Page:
Scotland's health councils believe they are set for a funding boost which will help raise their profile. Barbara Millar reports

Scotland's health councils have always looked enviously across the border to England and Wales, where community health councils are up to 40 per cent better funded for their work.

But with devolution drawing close, the Scottish Association of Health Councils believes it may finally have made the breakthrough.

A new funding formula being developed with the Scottish Office 'will mean more money in the pockets of health councils', says SAHC director Patricia Dawson. And that in turn looks set to give health councils a higher profile.

In the meantime, elections for the Scottish Parliament are due as early as 6 May 1999. 'It is getting very close and there is a lot of thinking to be done, ' says Ms Dawson.

'Under a Scottish Parliament, there will be greater opportunities for the roles and responsibilities of health councils to be strengthened.'

SAHC is working hard on performance and accountability issues in particular. 'We want to make sure there is plenty of evidence about how health councils can make a real difference, ' says Ms Dawson.

'If we can work smarter, be even more locally focused and be vibrant and dynamic, there are real opportunities in the new structure of primary and acute trusts for us to deliver meaningful patient and public involvement.

'Health councils must be seen as a major resource for health boards, trusts, local authorities, voluntary and charitable organisations, facilitating community networks and feedback.'

SAHC has been looking at the role of health councils ever since a review of their work in 1996 by former Ayrshire and Arran health board general manager Jim Eckford.

The Eckford report highlighted three areas which needed to be tackled:

the appointment of health council members;

job descriptions and grading of chief officers;

performance, accountability and funding.

To tackle these, SAHC wants to create a partnership between health boards and health councils to develop appointments. It is also devising a code of conduct for health council members and producing a members' handbook.

The second issue is being tackled by a working group, though work on a core job description and new grading structure has had to be put on hold until the Scottish NHS human resources strategy is published in the next two months.

SAHC will also be developing core standards for health councils and a performance monitoring framework.

Ms Dawson took the helm of SAHC in 1994, after working in nurse management including a secondment to the information directorate of the NHS in Scotland, where she produced a nursing IT strategy review.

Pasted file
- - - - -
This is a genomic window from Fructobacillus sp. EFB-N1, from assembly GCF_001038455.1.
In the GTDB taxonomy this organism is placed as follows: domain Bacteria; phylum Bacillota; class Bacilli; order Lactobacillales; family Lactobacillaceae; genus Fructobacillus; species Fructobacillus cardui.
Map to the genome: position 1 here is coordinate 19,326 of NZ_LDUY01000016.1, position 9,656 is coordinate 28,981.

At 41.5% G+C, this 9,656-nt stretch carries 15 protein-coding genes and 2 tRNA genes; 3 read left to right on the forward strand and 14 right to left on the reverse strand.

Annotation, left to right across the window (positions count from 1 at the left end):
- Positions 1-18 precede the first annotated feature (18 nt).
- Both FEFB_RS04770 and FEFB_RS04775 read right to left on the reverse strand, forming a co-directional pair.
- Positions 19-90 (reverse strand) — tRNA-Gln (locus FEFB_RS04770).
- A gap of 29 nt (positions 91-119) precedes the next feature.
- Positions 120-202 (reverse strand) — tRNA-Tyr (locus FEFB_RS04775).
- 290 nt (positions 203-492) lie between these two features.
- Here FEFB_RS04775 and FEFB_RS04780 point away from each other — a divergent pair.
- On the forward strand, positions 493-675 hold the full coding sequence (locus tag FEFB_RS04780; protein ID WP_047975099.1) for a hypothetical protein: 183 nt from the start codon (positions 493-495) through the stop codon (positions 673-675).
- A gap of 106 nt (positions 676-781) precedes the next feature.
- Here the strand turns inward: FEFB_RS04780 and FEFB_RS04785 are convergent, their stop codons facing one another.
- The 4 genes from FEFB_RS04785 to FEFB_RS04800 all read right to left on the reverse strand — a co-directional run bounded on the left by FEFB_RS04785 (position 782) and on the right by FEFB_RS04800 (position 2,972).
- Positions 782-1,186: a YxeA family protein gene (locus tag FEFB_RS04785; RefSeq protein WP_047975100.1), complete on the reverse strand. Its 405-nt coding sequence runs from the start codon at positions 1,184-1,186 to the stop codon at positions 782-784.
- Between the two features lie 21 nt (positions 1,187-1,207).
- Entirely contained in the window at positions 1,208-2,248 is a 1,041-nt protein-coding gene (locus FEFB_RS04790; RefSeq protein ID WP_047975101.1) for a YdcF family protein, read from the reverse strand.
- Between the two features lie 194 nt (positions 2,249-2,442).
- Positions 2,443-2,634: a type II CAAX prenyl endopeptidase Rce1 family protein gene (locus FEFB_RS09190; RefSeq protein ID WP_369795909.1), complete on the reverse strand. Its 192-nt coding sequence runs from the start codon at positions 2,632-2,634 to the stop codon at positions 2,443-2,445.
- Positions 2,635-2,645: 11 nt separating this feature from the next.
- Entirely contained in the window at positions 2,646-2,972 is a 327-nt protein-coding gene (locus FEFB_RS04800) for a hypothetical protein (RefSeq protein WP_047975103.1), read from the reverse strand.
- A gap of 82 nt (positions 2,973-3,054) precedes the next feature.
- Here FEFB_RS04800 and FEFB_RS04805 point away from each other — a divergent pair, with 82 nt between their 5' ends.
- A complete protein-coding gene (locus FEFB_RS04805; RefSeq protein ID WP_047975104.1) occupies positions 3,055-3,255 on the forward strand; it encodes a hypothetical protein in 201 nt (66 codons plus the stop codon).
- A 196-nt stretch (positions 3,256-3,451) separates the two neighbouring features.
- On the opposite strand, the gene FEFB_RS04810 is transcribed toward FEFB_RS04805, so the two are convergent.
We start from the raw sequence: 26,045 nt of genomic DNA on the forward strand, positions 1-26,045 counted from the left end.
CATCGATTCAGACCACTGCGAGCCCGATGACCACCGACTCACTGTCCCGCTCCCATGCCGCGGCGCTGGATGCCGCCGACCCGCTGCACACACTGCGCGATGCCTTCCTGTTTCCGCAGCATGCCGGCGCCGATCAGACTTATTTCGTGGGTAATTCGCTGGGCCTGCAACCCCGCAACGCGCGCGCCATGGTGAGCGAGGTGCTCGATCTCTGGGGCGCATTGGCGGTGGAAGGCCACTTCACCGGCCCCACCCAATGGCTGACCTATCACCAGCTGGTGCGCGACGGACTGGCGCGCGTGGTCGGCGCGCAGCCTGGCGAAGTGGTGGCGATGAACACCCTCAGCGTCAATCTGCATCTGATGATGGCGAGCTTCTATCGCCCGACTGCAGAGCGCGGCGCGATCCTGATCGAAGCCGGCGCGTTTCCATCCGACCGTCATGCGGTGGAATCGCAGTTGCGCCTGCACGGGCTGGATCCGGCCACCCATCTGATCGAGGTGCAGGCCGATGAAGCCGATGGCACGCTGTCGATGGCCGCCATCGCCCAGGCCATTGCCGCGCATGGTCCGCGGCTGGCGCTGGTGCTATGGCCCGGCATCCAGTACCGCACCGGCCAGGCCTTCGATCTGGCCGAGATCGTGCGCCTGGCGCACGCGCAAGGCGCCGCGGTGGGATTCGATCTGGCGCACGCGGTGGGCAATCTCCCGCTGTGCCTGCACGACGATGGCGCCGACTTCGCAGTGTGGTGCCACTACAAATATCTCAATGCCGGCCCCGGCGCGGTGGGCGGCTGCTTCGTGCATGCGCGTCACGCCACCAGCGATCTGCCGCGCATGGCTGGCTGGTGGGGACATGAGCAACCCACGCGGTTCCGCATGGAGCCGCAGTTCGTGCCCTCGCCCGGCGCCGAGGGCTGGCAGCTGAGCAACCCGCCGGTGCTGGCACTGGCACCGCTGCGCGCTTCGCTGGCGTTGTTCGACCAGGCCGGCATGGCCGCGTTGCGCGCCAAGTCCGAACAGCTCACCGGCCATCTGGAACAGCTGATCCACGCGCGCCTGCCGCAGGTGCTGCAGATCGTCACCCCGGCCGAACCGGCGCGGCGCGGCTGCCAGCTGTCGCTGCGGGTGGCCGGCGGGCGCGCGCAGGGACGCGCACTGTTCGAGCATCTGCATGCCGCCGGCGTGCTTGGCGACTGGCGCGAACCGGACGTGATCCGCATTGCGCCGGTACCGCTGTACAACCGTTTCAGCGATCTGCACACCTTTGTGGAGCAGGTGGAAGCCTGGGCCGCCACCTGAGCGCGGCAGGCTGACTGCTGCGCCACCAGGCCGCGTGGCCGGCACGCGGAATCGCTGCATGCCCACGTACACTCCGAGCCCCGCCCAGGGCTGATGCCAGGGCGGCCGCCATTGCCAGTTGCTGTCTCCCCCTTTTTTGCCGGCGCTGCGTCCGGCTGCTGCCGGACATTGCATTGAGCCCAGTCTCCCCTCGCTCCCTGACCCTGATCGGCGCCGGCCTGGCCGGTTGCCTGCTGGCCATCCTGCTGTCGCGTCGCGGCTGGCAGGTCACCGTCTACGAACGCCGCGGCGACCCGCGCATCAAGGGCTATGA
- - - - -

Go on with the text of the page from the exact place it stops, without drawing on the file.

Under her direction, SAHC is about to publish its most major piece of work yet, on information for patients and the public about illness and treatment.

The report, to be launched on 20 April, looks at the available literature on what types of information patients want and need, how this information can be delivered and what impact it has on health gain and patient satisfaction.

Ms Dawson hopes the review, carried out with the independent research organisation, Scottish Health Feedback, will help policy makers to define practical steps to improve the quality and accessibility of patient information.

'There is an assumption that the health service in Scotland is awash with information, ' she says. 'We feel there are a lot of good intentions but very little structure to take forward the issues, particularly using the Internet and the patient partnership work developed by the King's Fund.'

The launch of the review will be followed by a seminar to help health councils identify how the government's commitments on patient information, spelled out in the Scottish white paper, Designed to Care , can be taken forward.

So far there has been a 'cautious approach' to these issues by the Scottish Office, although it has funded publication and dissemination of the SAHC review.

'But our view is that, if the NHS doesn't start developing the policies and structures to support good quality information-giving to patients and the public in Scotland, we are going to be left far behind, ' says Ms Dawson.

'The patient partnership strategy in England, and similar work, is making a significant difference to the culture and attitude of health authorities and trusts in terms of their willingness to engage with CHCs in developing innovative ways of finding out what patients want.

'We want health councils to be as well-placed to support and undertake similarly innovative consultation work in Scotland.'

But, although she remains optimistic about what health councils can contribute under a Scottish Parliament, Ms Dawson also recognises 'that we are not everyone's cup of tea'.

And, so far, there has been no indication from Scottish health minister Sam Galbraith of how he sees the future for health councils.